Accusing US companies outsourcing business to India of following unfair business practices, President Barack Obama says his proposal to tax firms shipping jobs overseas was only intended to provide a level playing field.
"If you are a business here, entirely located in the United States, and investing in the United States, and hiring workers in the United States, you are paying a 35 percent rate," he said in an Oval office interview with Bloomberg/Businessweek.
"If you are a multinational and you are investing in India, and your workforce is in India, and your plants and equipment are in India, but your headquarters are here, you are taking deductions on all the expenses in India, but you are keeping your profits outside the United States, that just doesn't seem entirely fair," Obama said.
"The same is true where you have companies that have 90 percent of their sales in the United States, but are posting 90 percent of their profits overseas."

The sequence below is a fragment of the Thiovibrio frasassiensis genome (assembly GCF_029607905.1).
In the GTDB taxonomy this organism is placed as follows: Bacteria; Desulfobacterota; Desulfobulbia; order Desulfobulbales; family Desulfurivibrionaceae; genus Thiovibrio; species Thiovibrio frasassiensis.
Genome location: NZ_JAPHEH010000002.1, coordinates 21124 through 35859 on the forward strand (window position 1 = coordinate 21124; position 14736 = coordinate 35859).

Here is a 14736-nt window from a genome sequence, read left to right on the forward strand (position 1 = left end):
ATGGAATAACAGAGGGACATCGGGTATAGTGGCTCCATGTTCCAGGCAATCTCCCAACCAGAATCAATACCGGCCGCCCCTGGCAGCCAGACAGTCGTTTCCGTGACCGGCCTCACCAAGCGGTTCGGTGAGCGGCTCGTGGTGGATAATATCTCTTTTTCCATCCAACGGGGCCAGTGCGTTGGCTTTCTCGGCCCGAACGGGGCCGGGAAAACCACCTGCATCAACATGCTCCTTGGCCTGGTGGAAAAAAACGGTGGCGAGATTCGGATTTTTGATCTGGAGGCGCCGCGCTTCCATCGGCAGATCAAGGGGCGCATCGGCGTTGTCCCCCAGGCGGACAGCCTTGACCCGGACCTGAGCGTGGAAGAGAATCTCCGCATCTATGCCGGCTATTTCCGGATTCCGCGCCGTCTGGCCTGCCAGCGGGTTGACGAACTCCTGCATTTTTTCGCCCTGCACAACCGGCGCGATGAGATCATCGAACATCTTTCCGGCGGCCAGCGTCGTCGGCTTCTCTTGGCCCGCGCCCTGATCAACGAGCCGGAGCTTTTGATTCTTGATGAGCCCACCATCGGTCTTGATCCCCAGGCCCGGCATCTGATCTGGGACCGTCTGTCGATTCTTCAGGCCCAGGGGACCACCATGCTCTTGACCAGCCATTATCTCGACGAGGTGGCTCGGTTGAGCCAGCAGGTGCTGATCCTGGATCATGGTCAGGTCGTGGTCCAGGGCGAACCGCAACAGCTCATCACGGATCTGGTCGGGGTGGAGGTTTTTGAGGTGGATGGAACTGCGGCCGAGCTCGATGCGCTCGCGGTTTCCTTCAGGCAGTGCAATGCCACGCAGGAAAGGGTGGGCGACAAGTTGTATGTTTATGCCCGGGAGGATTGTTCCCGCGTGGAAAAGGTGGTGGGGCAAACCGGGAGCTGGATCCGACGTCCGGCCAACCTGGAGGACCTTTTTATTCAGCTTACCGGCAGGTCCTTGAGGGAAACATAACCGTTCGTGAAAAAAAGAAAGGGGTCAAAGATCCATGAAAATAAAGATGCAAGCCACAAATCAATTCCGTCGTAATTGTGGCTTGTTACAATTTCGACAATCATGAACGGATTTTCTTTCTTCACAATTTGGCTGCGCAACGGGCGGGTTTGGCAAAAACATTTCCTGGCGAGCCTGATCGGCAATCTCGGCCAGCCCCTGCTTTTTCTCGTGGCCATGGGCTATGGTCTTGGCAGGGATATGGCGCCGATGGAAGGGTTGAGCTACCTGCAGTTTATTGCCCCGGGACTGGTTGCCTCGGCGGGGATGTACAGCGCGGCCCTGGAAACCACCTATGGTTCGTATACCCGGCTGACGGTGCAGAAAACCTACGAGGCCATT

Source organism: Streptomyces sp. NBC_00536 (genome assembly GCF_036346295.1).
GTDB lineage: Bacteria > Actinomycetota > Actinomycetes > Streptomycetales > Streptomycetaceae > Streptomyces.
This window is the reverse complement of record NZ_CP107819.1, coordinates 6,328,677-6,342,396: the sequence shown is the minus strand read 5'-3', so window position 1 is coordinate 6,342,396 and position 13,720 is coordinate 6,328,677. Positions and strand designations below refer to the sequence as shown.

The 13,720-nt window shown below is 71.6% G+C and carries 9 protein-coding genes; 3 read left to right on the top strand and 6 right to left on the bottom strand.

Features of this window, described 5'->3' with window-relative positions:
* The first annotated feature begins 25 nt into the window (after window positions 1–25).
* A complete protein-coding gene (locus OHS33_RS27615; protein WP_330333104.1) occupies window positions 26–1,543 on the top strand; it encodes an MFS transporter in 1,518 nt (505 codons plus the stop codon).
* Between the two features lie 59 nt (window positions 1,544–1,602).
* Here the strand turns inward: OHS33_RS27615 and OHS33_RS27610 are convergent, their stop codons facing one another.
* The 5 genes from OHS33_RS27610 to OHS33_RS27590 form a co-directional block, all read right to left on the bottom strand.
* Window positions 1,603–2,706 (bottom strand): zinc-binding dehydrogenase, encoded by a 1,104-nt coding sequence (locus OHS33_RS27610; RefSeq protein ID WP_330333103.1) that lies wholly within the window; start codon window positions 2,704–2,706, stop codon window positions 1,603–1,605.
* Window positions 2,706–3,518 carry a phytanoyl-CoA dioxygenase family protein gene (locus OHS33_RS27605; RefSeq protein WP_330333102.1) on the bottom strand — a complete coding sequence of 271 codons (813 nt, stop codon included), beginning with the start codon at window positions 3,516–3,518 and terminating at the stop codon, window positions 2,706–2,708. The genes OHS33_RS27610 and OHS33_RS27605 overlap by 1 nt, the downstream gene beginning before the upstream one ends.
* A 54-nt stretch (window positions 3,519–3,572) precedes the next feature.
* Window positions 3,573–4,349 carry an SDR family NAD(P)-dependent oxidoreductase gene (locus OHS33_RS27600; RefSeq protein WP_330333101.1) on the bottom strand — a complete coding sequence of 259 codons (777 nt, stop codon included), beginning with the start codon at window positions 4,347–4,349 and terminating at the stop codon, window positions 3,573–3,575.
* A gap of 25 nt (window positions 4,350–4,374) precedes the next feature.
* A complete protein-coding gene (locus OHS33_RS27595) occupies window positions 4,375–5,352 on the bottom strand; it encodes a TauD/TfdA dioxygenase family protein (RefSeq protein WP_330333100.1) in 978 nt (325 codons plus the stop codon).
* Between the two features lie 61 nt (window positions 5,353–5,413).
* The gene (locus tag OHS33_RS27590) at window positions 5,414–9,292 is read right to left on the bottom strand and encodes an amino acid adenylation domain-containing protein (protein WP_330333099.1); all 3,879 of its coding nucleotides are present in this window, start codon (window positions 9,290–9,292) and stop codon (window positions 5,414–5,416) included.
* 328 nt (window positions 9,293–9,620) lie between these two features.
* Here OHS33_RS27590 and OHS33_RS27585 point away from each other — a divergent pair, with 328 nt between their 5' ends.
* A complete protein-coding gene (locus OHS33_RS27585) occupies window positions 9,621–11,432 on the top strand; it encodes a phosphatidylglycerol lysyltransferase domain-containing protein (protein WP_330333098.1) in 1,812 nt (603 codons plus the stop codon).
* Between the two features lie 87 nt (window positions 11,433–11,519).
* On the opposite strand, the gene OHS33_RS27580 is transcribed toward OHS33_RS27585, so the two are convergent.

"You get a sense there that the accountants have been busy," he said, suggesting that these companies were taking unfair advantage of current tax laws.
Obama said taking note of "some legitimate concerns" about a similar proposal last year, "we made modifications around some of these proposals."
Some US companies had then "pointed out, well, we may be investing a lot in R&D here in the United States, but we have got to have factories or sales forces outside the United States, and you don't want to discourage [companies] from doing that."
"But our goal here is simply to make sure that there is an even playing field between businesses who are investing in the United States, hiring US workers, selling to a lot of customers here as well as overseas, and those who are operating across borders," Obama said.
"And that is an area where there can be some legitimate debate, but certainly shouldn't be portrayed, somehow, as being anti-business."